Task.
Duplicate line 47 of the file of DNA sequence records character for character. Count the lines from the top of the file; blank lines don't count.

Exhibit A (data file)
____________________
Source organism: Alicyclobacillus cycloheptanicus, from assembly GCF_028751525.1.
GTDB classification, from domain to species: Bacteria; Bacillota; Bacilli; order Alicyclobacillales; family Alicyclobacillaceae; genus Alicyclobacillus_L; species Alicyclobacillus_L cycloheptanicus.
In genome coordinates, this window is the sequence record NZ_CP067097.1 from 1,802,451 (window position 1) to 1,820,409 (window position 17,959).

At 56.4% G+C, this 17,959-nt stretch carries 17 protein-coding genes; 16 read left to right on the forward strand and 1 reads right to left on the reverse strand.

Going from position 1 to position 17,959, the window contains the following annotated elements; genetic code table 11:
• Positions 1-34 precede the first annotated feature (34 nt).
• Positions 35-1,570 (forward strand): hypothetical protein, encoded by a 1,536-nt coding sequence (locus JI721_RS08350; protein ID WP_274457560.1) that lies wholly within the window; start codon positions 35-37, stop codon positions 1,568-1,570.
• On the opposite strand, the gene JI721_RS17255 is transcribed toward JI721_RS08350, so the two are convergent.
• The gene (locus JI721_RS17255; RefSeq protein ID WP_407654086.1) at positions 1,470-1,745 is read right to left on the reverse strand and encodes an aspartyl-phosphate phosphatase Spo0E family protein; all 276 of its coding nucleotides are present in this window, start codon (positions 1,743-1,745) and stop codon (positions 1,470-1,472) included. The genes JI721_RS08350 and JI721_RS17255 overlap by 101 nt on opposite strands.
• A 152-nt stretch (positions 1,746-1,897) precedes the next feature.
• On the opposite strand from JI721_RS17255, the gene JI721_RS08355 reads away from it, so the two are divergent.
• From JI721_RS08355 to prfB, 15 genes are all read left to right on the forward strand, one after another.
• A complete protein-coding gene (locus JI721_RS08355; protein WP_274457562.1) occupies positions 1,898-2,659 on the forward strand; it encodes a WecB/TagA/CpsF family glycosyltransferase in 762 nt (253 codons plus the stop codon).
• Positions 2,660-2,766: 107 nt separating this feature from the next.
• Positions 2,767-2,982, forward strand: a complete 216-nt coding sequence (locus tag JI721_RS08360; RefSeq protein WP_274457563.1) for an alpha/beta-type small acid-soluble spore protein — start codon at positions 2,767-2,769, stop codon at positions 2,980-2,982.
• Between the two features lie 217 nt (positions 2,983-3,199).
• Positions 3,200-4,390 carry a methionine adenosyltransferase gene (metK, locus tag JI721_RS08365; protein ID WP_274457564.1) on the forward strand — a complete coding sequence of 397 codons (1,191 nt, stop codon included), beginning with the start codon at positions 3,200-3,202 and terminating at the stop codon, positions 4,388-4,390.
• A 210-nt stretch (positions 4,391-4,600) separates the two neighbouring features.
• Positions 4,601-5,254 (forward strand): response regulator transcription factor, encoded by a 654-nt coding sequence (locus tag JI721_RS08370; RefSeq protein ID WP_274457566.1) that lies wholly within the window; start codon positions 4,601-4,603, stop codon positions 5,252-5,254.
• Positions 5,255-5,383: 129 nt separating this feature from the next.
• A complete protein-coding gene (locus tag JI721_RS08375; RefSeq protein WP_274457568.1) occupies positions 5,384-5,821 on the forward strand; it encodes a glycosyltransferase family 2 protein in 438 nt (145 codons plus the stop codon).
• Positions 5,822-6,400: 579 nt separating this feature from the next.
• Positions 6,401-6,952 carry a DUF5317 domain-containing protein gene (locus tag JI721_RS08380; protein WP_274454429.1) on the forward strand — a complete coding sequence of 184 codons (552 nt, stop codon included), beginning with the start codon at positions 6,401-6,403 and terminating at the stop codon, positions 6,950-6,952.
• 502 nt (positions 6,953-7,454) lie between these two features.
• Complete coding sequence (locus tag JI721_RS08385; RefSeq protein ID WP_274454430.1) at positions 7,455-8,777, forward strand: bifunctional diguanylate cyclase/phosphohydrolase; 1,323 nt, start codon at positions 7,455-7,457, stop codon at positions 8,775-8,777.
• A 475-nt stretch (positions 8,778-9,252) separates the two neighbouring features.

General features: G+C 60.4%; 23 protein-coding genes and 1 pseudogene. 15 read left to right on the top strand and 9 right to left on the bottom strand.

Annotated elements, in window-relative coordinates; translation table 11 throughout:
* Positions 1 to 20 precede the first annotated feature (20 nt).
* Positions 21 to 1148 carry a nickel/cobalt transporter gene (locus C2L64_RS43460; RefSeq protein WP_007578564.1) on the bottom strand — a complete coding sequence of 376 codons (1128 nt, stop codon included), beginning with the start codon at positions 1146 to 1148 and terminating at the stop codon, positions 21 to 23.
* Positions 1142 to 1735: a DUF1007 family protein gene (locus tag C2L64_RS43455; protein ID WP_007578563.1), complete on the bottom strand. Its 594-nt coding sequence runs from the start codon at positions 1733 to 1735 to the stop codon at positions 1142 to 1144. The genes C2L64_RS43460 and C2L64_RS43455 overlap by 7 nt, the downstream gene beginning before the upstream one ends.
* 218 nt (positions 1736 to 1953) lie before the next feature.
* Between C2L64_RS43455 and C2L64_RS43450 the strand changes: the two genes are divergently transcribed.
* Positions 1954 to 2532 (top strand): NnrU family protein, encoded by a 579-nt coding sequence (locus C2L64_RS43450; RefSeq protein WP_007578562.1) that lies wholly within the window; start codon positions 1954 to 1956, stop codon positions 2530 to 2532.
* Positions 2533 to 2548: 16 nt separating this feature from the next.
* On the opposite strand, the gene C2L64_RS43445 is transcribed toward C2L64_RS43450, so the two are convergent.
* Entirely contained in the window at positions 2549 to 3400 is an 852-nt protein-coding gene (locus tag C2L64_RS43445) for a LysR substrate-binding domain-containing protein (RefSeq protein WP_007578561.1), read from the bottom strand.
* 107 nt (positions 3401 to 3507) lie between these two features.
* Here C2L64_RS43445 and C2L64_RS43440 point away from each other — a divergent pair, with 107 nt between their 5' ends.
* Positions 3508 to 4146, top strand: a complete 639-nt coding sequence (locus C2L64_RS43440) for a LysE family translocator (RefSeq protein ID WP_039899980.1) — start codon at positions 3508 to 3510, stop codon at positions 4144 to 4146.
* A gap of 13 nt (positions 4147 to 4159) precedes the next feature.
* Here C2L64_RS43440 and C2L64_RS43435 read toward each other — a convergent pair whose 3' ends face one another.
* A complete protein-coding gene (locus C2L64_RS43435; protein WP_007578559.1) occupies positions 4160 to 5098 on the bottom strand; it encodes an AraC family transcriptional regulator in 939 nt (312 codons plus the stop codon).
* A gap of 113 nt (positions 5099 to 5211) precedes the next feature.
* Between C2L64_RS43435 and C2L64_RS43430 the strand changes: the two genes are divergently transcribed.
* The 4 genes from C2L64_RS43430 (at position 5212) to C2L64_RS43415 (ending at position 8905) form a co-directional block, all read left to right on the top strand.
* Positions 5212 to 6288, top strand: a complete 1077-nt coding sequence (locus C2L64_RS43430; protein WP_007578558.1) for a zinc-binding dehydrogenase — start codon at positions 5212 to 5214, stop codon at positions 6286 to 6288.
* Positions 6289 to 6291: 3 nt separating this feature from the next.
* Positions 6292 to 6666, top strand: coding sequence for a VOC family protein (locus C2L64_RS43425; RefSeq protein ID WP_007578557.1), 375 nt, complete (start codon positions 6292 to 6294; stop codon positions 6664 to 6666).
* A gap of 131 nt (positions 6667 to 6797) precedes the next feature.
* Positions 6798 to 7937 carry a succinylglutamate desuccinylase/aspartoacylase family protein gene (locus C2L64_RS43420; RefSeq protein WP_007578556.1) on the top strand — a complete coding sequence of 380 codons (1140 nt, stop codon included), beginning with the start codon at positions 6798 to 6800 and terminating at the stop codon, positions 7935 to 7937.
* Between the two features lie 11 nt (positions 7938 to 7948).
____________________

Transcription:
* Positions 5212 to 6288, top strand: a complete 1077-nt coding sequence (locus C2L64_RS43430; protein WP_007578558.1) for a zinc-binding dehydrogenase — start codon at positions 5212 to 5214, stop codon at positions 6286 to 6288.